“The time for this is now.”

Funding for the conference came from the US National Endowment for Democracy, and private donors.

Uncertain future

But conferences come and conferences go, with only limited impact. As one delegate observed, “there have been 52 initiatives for change in Eritrea since 1993.”

The question is how to turn the papers that were presented into working documents that genuinely help to chart the future.

This is what will now take place.

A series of working groups have been identified that will discuss a range of subjects, so that any transformation will result in the ‘softest of landings.’ There will be particular attention to diversity. “Unite, don’t harmonize” – was an appeal from the floor.

Of course, there is no guarantee of how change will come to Eritrea. There are far too many examples of change that have come sadly unstuck: Zimbabwe is a recent case in point. But unless work begins, little will be possible when the day of reckoning dawns. So leads have been identified; task allocated.

“This conference must be a process, not an end in itself,” observed Habte Hagos.

Over the next few months progress will be monitored before the next meeting is held with the aim of contributing to the emergence of a genuinely free and democratic Eritrea.

Query or correction? Email us

Main photo: On the walls of Asmara: “Isayas step down, let’s protect our country”

Published under Creative Commons Attribution-NonCommercial 4.0 International licence. Cite Ethiopia Insight and link to this page if republished. 

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About the author

Martin Plaut

Martin Plaut is an author and journalist who specialises in the Horn of Africa and South Africa. He was the BBC Africa editor and is currently Senior Research Fellow at the University of London. His books include “Understanding Eritrea.”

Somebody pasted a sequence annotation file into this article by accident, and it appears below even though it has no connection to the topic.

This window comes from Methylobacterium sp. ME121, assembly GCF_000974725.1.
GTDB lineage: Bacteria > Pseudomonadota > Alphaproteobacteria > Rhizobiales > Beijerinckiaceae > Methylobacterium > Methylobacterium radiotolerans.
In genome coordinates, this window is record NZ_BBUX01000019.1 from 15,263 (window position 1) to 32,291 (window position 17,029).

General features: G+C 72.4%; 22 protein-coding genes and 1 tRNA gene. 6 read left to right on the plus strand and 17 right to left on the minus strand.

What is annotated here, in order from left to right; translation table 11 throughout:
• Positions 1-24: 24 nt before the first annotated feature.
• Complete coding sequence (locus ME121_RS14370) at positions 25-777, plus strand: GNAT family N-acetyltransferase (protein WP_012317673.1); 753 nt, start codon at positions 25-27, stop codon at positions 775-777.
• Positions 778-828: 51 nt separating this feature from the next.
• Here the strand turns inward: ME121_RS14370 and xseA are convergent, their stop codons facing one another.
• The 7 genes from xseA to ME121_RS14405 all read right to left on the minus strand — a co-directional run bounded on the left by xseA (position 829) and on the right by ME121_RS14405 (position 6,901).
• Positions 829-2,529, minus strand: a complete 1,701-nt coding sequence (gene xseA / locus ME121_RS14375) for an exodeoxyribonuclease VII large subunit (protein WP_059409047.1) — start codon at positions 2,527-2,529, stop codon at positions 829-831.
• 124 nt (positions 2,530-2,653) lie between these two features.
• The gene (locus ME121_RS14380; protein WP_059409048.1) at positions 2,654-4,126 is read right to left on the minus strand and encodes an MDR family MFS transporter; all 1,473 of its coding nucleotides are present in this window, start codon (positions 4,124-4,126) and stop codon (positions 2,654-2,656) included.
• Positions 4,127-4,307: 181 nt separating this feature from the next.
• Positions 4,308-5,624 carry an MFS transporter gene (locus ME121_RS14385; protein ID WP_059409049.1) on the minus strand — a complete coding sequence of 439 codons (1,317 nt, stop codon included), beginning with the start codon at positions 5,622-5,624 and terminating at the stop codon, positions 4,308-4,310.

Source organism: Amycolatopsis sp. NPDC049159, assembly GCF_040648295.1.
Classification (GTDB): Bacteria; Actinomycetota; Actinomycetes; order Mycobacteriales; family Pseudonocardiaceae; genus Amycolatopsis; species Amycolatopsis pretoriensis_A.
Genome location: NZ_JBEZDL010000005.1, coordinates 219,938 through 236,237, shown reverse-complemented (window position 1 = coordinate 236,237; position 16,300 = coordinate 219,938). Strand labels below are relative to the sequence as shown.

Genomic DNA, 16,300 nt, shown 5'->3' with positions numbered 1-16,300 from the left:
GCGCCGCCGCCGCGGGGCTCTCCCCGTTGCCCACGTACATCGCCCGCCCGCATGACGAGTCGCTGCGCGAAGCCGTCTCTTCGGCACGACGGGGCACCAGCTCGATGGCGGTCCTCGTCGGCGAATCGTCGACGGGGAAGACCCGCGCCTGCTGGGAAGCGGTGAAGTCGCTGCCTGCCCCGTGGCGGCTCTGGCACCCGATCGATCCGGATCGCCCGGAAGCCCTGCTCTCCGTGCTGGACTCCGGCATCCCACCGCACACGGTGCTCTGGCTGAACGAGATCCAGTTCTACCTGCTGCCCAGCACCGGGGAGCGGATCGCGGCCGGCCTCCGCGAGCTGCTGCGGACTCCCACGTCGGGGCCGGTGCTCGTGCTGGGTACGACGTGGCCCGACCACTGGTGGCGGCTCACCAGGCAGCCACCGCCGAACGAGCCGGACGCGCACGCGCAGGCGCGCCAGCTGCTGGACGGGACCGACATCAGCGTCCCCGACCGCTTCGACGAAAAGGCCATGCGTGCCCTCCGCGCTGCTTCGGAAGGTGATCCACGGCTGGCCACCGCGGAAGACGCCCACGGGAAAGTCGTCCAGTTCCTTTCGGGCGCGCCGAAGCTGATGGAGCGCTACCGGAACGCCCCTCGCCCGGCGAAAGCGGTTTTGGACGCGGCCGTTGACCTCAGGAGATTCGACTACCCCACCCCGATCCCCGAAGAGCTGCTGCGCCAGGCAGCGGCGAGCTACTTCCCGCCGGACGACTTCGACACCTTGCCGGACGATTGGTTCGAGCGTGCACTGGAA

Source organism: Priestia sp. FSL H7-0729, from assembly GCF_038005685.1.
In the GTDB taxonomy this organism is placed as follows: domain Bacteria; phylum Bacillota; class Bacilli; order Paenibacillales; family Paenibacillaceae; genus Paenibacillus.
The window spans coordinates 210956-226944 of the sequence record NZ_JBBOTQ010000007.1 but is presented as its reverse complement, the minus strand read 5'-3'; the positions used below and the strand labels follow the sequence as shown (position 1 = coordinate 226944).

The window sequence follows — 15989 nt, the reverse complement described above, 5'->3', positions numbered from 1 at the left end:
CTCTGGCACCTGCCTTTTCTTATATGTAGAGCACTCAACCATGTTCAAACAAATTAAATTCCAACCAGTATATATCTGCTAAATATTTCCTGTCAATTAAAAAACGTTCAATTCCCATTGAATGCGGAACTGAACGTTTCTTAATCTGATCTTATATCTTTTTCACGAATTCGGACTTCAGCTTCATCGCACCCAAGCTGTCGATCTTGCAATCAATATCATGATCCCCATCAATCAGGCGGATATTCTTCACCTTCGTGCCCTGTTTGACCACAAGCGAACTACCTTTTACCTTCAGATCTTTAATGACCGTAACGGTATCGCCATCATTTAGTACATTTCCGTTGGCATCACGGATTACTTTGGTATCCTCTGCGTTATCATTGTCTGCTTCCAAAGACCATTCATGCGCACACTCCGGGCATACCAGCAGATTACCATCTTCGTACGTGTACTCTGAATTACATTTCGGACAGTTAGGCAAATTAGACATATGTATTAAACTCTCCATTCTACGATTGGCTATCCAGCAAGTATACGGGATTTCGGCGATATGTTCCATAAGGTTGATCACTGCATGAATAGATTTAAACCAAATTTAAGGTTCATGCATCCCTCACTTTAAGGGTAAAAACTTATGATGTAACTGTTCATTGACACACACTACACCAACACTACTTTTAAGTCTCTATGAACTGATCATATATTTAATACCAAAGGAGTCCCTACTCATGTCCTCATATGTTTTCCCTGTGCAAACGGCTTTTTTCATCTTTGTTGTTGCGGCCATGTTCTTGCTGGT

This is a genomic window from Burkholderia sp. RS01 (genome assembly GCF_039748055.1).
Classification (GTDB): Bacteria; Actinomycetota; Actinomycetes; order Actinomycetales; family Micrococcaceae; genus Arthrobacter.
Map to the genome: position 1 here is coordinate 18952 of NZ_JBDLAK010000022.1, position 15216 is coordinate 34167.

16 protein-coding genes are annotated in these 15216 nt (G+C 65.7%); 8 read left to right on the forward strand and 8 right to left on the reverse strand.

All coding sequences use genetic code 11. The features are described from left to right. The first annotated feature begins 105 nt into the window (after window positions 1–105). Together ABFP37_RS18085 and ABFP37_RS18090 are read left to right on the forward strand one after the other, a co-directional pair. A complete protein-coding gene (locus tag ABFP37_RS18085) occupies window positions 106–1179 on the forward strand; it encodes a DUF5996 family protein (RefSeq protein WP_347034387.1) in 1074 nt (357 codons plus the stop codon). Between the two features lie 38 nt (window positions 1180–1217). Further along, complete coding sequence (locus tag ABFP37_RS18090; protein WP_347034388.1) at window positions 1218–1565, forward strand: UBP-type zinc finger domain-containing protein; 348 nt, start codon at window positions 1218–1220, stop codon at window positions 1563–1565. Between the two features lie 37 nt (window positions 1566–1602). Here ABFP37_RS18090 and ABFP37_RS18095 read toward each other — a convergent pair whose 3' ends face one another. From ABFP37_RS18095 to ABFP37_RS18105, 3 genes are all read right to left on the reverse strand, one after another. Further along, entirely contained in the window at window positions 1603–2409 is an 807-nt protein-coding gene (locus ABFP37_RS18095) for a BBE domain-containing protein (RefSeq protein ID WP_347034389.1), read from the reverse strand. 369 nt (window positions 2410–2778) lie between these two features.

• To Dan, You didn’t read the article at all. I didn’t find anything in it which talks about reunification, reversing the referendum.. Read it again.

  • Checked with several people in Asmara and no one could confirm that the picture with a writing on the wall is in Asmara/Eritrea. The was no need to use a fake picture to write about a meeting that took place in reality!!

  • Foolish if u think Eritreans will allow these traitors to infiltrate and destabilize the country; you’re better off staying in England and tending to your own problems

  • here we have someone who hasnot swallowed yet, the bitter truth that eritrea is a sovereign nation.
    This irreversible fact is based up on the wishes of over 99% of its population and the sucrifice of at least of 100,000 eritrean heroes and heroine.pls forget this “motherland” rethoric of the butcher mengistu who pledged to wage the war until the ethiopian population is reduced to only one man but fled without any bullet smell and is hiding in his rat hole ever since.
    you have to blame menelik the 2nd for signing wichale argeement, blame haileselasie for uninstalling the federation, blame mengistu for commiting massacre in eritrea
    All these three coundnot look over the edge of their plate and the result is the loss of access to the sea for over 100millon ethiopians.
    so coopertion between these two sisterly nations ?yes ! but reunification ?NO

  • Thank you for all your hard work. Keep it up. But,Please, don’t give up. Abraham weldezion
    Eritean from dallas Texas.

  • “Conferences come and go” as indicated in the summary of the conference held in London last week, this one like the previous ones will die a natural death. To my surprise, Haile Mekerios’s name is mentioned as one of the contributors to the meeting. As you know well he was one of the instruments in Isayas’s toolbox. How can a person who played a destructive role for years is now turned to save the “country”? Eritrea is a colonial creation. It has no basis in history or culture to be a viable state. That is the reason for its current misery. The West supported its break-up from Ethiopia since Ethiopia under Mengistu was considered a “communist” so anything goes as long as it serves the western interest.